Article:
The unrealistic expectations of grad roles?
Since publishing my first blog post a week ago, I have been overwhelmed by the support it has received! I am so beyond chuffed as I really didn’t expect many people to read it at all! So thank you!
In terms of blog topics, I’ve had a few ideas in the pipeline but as quite a few people enjoyed the grad subject I felt I wanted to continue it as a sort of ‘series’. However, I’m also keen for this blog to be about more than just my life as a grad so you can definitely expect more topics in the future! Also thought I would mention I’ve decided to write and post weekly on Sundays. In these uncertain times I really need a focus so I’m looking forward to exploring new topics each week! Now that the admin is out of the way, let’s talk about the unrealistic expectations of graduate jobs.
Since graduating in June, by no means whatsoever did I expect finding a graduate job to be easy. Even pre-pandemic I had heard that the graduate employment rates could be tough. But in the haze of my uni days it was easy to shelve the thought of post-uni life and the even more daunting prospect, agraduate job. In hindsight, this is something I really wish I’d paid more attention to. Whilst no-one could have predicted that we’d be graduating in the middle of a pandemic meaning job prospects and employment are at an all time low, I do still feel there was more I could’ve done in terms of preparing for my post-uni life. (Namely a few less jäger bombs on a Friday night!) With that being said, I also think the high and unrealistic expectations from graduate employers are also a contributor in my struggle of finding a grad job.
Beginning my search for graduate employment wasnothow I’d at all imagined it. During lockdown and writing my diss, scouring job sites for hours and finding next to nothing felt like searching for a river in the Sahara desert. The economy and job market had come to a complete standstill due to lockdown and there was very little I could do about it. During the summer as things started to open up again, jobs slowly started appearing, but this time, with a catch. I was quickly disheartened to find that almost every graduate role wanted at least a year’s experience in the field and quite often more! I was lucky in the sense that I had worked for a company alongside completing my final year studies so had gained some experience but still this was no match for what these fastidious firms were asking for. My hopes of finding a graduate role were quickly diminished as I realised not only the competition butexpectationI was up against. What’s more, the pay for a lot of these roles was unfairly low. Now I’m well aware as a graduate you shouldn’t expecttoomuch for a first salary but lots of these salaries were well below minimum wage! Is this normal for a graduate role?
One particular graduate job I applied for and received an interview for was one of said below-minimum-wage salaries. Obviously I won’t name names but the expectations and responsibilities of this role were high and would involve a 5 day weekly commute to London… all for just £11k! I was astounded. For entry-level jobs I found that the expectations were extremely high and the remuneration unfavourably low. Did employers think they could get away with this as graduates this year would be particularly desperate to find work? It seemed so.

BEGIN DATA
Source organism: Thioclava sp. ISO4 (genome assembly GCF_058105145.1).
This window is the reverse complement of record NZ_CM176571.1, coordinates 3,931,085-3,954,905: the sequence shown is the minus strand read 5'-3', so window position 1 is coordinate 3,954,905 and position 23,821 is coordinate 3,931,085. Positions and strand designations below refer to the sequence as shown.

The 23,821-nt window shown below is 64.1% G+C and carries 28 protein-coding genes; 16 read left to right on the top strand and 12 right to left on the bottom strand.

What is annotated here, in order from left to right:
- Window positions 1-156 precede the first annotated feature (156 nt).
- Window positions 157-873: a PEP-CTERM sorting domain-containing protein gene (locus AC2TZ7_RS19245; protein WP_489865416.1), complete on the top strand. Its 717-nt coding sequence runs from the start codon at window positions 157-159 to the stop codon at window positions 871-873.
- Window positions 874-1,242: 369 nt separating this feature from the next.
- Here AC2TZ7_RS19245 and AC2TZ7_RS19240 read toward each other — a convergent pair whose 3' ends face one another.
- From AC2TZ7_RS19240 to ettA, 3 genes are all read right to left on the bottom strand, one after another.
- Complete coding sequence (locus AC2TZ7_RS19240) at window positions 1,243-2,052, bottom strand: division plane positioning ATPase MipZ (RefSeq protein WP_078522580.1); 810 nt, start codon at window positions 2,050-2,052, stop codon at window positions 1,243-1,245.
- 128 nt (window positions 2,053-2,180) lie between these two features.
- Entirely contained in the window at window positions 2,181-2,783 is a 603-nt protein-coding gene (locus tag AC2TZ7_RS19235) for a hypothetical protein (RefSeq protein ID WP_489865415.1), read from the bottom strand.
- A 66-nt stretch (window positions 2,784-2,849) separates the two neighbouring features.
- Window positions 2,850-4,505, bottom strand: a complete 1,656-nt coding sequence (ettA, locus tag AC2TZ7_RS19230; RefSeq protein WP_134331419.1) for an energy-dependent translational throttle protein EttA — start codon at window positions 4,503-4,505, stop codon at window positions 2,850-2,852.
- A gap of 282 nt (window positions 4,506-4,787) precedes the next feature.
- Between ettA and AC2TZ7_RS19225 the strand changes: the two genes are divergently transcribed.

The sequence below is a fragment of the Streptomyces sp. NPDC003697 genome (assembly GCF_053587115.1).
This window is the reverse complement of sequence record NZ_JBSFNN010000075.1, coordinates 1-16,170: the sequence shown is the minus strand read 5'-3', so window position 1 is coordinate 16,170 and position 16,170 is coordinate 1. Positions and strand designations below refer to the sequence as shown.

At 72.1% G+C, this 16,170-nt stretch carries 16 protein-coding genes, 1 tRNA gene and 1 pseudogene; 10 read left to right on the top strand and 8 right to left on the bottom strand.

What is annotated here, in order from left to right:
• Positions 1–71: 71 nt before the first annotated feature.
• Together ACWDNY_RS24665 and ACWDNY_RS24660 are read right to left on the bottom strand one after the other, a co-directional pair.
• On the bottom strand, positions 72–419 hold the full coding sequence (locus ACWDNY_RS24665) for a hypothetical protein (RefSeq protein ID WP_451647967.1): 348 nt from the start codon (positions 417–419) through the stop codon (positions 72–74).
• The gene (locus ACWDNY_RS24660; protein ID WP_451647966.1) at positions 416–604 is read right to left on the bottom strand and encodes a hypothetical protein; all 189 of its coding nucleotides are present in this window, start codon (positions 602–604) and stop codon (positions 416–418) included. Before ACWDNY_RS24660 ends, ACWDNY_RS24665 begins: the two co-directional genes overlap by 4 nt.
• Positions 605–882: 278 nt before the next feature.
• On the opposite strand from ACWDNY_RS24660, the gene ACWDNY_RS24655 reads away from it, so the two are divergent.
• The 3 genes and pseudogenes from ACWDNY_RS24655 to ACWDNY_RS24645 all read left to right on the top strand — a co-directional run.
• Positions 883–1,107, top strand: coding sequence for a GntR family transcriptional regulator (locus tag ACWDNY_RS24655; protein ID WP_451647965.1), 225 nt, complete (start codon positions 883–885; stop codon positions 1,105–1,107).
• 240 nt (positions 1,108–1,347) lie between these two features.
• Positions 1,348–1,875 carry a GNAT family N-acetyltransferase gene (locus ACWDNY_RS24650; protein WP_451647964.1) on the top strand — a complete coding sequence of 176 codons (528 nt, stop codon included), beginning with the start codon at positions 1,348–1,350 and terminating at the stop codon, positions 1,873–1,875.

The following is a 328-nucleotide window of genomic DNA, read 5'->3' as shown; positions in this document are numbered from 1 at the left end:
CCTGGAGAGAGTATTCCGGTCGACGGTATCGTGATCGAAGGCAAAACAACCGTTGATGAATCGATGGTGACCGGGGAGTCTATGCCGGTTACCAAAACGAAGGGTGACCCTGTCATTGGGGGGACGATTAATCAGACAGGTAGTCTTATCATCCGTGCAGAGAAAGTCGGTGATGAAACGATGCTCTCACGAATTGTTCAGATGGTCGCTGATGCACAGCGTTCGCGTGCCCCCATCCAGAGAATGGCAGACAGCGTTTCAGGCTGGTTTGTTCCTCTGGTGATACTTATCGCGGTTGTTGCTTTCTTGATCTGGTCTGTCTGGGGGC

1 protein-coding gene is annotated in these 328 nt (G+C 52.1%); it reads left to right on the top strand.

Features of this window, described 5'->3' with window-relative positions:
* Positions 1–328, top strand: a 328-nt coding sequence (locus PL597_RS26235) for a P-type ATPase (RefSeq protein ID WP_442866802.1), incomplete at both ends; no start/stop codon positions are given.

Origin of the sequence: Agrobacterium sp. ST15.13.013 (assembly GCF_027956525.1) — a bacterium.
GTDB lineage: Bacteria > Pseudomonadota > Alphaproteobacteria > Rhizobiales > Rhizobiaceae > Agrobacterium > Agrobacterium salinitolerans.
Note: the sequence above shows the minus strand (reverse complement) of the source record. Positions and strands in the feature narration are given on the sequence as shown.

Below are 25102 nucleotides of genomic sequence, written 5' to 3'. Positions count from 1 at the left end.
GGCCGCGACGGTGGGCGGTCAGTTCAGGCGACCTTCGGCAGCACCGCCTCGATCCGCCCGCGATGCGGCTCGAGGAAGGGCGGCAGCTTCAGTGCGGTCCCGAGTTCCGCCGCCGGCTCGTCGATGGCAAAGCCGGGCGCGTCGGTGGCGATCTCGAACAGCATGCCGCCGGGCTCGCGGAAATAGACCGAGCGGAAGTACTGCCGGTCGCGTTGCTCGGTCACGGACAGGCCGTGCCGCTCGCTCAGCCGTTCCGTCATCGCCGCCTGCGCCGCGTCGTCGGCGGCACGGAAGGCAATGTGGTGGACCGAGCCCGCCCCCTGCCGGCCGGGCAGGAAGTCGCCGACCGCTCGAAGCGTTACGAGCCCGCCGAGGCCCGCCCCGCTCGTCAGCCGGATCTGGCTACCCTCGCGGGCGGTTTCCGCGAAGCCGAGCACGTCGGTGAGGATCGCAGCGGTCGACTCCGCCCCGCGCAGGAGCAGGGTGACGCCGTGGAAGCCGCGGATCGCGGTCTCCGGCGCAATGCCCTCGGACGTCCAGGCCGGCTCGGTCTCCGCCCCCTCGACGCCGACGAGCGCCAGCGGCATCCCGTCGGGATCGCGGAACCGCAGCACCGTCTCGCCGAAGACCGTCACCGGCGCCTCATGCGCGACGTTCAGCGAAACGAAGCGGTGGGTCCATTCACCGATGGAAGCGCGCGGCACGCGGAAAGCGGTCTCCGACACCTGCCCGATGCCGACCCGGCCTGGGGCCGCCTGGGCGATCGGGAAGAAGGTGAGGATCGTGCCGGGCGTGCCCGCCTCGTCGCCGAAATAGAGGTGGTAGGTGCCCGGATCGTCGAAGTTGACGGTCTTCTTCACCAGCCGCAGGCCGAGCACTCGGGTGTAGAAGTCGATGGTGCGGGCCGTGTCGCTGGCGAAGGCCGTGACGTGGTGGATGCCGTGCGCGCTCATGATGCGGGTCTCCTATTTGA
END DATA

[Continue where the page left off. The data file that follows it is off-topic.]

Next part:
Whilst the low pay for these jobs disappointment me, what grappled with me more was the experience expectation they have. I have just spent the last 3 years completing my degree, how am I supposed to have 3-4 years experience in the field as well?! What’s more there is very little chance that someone with 3-4 years experience plus a degree would accept entry level pay! I began to wonder if the pandemic had damaged the graduate job market more than I originally thought.
Upon doing some research I found that some job adverts and requirements are often tailored to a specific person, usually internal, but by law the job role must be advertised. If this is true, it is extremely frustrating for graduates like myself. Seeing roles advertised as “entry level” like these has only discouraged my hopes in job searching. For now I can only hope that as the pandemic progresses things will improve and more reasonable graduate roles will appear! There is light at the end of the tunnel in that not all graduate jobs have such strict experience requirements and I am just focusing on the bad. It is important to stay positive when job hunting as friends and family keep reminding me, but when searching for a job is your sole focus, it is particularly frustrating when you feel like the stakes are unfairly high.
Is anyone else in a similar position or had a similar experience when for searching grad roles? If so I’d be interested to hear some of your experiences so feel free to leave a comment below!
Thanks for reading
Cappuccino Keeks x